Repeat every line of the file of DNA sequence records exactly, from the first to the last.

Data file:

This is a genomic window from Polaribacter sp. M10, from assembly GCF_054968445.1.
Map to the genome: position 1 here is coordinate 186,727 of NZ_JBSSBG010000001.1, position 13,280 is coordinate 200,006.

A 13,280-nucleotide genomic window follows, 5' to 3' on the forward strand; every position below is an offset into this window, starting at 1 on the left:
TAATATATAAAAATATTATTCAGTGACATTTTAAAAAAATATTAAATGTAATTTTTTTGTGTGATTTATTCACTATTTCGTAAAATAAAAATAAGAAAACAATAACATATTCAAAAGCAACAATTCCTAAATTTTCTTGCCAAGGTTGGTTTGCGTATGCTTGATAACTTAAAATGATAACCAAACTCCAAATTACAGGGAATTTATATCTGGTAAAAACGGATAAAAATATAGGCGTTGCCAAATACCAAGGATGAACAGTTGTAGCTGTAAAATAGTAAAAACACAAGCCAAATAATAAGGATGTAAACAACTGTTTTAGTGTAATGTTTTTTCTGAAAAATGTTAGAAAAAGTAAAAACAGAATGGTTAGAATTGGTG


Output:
This is a genomic window from Polaribacter sp. M10, from assembly GCF_054968445.1.
Map to the genome: position 1 here is coordinate 186,727 of NZ_JBSSBG010000001.1, position 13,280 is coordinate 200,006.

A 13,280-nucleotide genomic window follows, 5' to 3' on the forward strand; every position below is an offset into this window, starting at 1 on the left:
TAATATATAAAAATATTATTCAGTGACATTTTAAAAAAATATTAAATGTAATTTTTTTGTGTGATTTATTCACTATTTCGTAAAATAAAAATAAGAAAACAATAACATATTCAAAAGCAACAATTCCTAAATTTTCTTGCCAAGGTTGGTTTGCGTATGCTTGATAACTTAAAATGATAACCAAACTCCAAATTACAGGGAATTTATATCTGGTAAAAACGGATAAAAATATAGGCGTTGCCAAATACCAAGGATGAACAGTTGTAGCTGTAAAATAGTAAAAACACAAGCCAAATAATAAGGATGTAAACAACTGTTTTAGTGTAATGTTTTTTCTGAAAAATGTTAGAAAAAGTAAAAACAGAATGGTTAGAATTGGTG